# Difference in partition function of classical and quantum Ideal gas

First, I have read this question:What is meant by the term "single particle state"

There is an analysis going on in my book (Mandle F. Statistical Physics) that has brought me in a confusing point.

In chapter 7 of the book, there is an analysis of the classical ideal gas. It is proved that $$Z_{\text{total}}={1 \over N!}(Z_1)^N$$ and that $$Z_1 =Z_{\text{tr}} \, Z_{\text{int}}$$ where $Z_{\text{total}}$ is the total partition function of the system and $Z_{\text{tr}}$ and $Z_{\text{int}}$ are the transactional and internal partition functions of a sub system in canonical ensemble respectively. Also, we know from chapter 2 that the partition function is in general of the form: $$Z_1 ^{general} =\sum_r g(\epsilon_r) \exp\left[-\epsilon_r \over kT \right] \,. \qquad (1)$$

When defining the classical ideal gas we have that there exist energies $$\epsilon_1 \leq \epsilon_2 \leq \epsilon_3 \ldots \leq \epsilon_r$$ corresponding to a discrete set of quantum states noted with $1,2,3 \ldots r$ where only a unique molecule can exist. Then we determine the state of the whole gas by defining a catalog of the molecules of each particular state defining $n_r$ as the occupation number of the state $r$.

Question :

In chapter 9 one finds the expression of the partition function of an ideal quantum gas: $$Z_{\text{tot}} = \sum_{n_1 , n_2 \ldots} \exp\left(-\sum_r{n_r \epsilon_r} \over kT\right)~~~~~~~~(2)$$ and it is: $$E(n_1 ,n_2 ,...)=\sum_r n_r \epsilon_r$$ and $$N=\sum_r n_r \, .$$

So, why this difference between (1) and (2) at the expontential? Why not use the sum of the occupation numbers in (1) too? Although, if I take the relations for granted I can prove some things, I don't understand the reason the partition functions are different in this analysis. I mean, to be clear, why is there a sum at the exponent of (2) and not (1) or vice-versa? If it is something about indistinguishable particles in QM, or that the $n_r$ number in the second relation isn't considered to be constant but in one for some reason it is, can someone elaborate?

Also, it seems to me I don't quite understand the meaning of unique molecule,maybe it's something that refers to the single-particle state which I understand is what one study in the quantum gas in difference with the classical where one study a particle to determine the statistical behaviour of the system.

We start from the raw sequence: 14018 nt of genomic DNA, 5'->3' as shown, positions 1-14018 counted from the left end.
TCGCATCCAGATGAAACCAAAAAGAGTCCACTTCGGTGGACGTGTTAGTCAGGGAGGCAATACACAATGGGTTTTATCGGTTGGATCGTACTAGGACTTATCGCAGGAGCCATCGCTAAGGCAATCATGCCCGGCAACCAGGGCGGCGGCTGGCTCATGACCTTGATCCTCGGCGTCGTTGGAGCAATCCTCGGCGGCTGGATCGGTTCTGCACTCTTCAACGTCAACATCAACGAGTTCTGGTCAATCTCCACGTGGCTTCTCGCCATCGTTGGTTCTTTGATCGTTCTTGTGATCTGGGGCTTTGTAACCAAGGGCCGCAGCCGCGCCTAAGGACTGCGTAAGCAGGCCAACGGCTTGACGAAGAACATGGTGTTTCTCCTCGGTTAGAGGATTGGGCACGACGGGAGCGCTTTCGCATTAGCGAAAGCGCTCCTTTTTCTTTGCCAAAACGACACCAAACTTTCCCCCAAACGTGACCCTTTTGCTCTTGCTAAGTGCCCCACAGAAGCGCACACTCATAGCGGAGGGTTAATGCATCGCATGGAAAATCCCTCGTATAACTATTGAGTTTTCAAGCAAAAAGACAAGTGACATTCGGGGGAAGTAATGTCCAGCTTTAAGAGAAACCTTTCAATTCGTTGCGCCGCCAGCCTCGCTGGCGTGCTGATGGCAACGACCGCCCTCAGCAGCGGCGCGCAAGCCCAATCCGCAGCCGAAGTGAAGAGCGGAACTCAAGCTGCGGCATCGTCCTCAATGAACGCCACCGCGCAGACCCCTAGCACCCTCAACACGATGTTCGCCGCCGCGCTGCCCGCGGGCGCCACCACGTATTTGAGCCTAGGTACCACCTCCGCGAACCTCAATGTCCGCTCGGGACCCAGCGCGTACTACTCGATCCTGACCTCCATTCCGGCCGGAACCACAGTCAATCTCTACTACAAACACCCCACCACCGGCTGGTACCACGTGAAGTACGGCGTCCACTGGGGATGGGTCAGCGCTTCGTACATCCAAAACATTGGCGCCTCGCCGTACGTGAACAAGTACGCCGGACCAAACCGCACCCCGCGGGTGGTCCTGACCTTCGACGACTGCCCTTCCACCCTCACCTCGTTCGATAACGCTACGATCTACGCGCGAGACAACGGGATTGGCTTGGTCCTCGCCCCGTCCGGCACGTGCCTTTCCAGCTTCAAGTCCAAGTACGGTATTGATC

Thank you.

• In Question 1, you define a classical ideal gas while describing it in terms of discrete quantum states. So it looks that classical and quantum are mixed... May 26 '15 at 15:55
• Hi @roygvib Yes. I know. I guess for simplification the writer quantize the energy states. Anyway, that's the analysis in the book. In chapter 7, after the analysis mentioned, he analyzes real gases and there things are more realistic, I mean he makes use of the hamiltonian and the phase space. May 27 '15 at 8:06
• @roygvib Note also that in chapter 7 there is an analysis in phase space using the density of states for the momentum and integrating-he makes a discrete spectrum to a continuum. From there, the writer derives the entropy of a classical ideal gas with the problem that when the temperature goes to zero, the entropy goes to infinity. That's exactly doe to the fact that the density of states cannot hold for momentum equal to zero. As I said, he takes the energy states quantized. May 27 '15 at 16:31
• I guess your confusion comes partly from the fact that Z_1 is a single-particle partition function, while Z_tot is a many-particle partition function; they describe different numbers of particles. One more confusion is their notation. In eq.(1), the energy is represented by the capital E_r, while in Question 1, the energy is written in small letters (e_r). Are these the same thing in the textbook? Also, please note that in eq.(1) g(E_r) accounts for the number of states that have the same energy E_r. May 27 '15 at 17:54
• @roygvib I have made an edit. The E in (1) should be ε. Thanks for the note. May 27 '15 at 19:43

Okay, this is actually pretty straightforward, but I don't know where to start.